The Educator for a Day program isn’t just for parents at the school or individuals interested in education. It is for anyone who recognizes the value in our education system and wants to help. Education is more than an investment in a student; it is an investment in a community. I sat in Mrs. Sowienski’s class trying to remember what it was like to be a third grader. She created a positive learning environment by routinely praising her students for correct answers, asking questions, and good behavior. Her classroom was visually stimulating and inviting.
As a parent I want to do everything possible to foster a positive attitude toward learning in my son, and this includes being actively involved in his education and school. I am grateful for the two wonderful teachers he has had thus far. Mrs. Stacy and Mrs. Gossett have created nurturing learning environments that make him eager to attend school, and that encourage parents to be involved.
In fall 2013, my son started preschool at Dewitt Elementary School. He walked down the same halls and sat in the same classroom where my grandfather, mother, and I, had roamed when we each attended the school. In fact, the room where his preschool class met each day had been a former classroom of Rose Garland Cole. What is so unique about a little boy sitting in the classroom of this former teacher? Mrs. Cole was his great-great-grandmother. She was a teacher when the school opened. She was always actively involved in my education, and taught my grandparents and parents to do likewise. Mrs. Cole was more than an educator; she was an advocate. She graduated from Union College in 1933 and, instead of seeking employment in the city, she took positions in rural settlement schools one of the earliest forms of public education. Mrs. Cole joined the staff at Dewitt Elementary from the day the doors opened until her retirement. She taught thousands of students in the small Appalachian community throughout her lengthy teaching career. The pupils she taught weren’t just students for a term, they were her students for a lifetime. She never stopped educating others, and she remained an active part of our community until her death.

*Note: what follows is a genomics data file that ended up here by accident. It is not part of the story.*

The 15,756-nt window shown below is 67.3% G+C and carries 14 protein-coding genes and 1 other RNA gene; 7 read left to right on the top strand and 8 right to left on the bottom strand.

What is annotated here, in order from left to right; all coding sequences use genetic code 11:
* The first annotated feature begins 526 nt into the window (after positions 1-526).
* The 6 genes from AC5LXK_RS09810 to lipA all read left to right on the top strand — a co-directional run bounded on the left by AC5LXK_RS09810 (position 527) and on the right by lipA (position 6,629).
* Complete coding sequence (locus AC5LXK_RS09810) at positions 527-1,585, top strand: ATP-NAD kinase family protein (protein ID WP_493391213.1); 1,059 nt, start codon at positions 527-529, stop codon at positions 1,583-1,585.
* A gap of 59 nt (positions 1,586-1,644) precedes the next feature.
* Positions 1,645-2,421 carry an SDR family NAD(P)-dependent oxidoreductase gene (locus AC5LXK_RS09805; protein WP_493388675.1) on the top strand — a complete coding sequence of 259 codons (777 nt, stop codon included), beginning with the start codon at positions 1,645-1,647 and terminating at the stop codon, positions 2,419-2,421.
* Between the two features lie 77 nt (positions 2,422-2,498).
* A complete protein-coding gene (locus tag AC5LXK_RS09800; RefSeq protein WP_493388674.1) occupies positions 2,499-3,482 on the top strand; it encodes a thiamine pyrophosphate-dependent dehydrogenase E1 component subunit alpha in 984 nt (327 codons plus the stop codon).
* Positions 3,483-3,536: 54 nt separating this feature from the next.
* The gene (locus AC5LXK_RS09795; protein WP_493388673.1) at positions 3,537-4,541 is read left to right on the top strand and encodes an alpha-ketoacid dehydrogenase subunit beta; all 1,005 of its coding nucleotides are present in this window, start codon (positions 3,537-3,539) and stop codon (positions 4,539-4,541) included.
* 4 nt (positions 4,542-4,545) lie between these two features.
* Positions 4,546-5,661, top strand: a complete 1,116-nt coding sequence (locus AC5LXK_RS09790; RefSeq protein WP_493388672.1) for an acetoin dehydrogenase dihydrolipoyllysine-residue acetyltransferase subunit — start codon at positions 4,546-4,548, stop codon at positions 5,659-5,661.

The premise of American Education Week is to remind Americans that we need to create great public schools; it is important to our children and important to our Nation. Creating schools is more than constructing buildings, buying books, and hiring teachers. We each need to be involved, to show that we care, and to contribute to the future of our children and our communities. We shouldn’t need reminders to engage with our community, and especially our schools.
When you think back over the course of your life, which individuals made an impact? Who was most influential to you? Many people have influenced my life, but very few as profoundly as educators. There are very few professions which allow an individual to touch so many people, and create life long experiences. Appreciation for the public education system and educators should span longer than American Education Week, it should be spread out across a lifetime.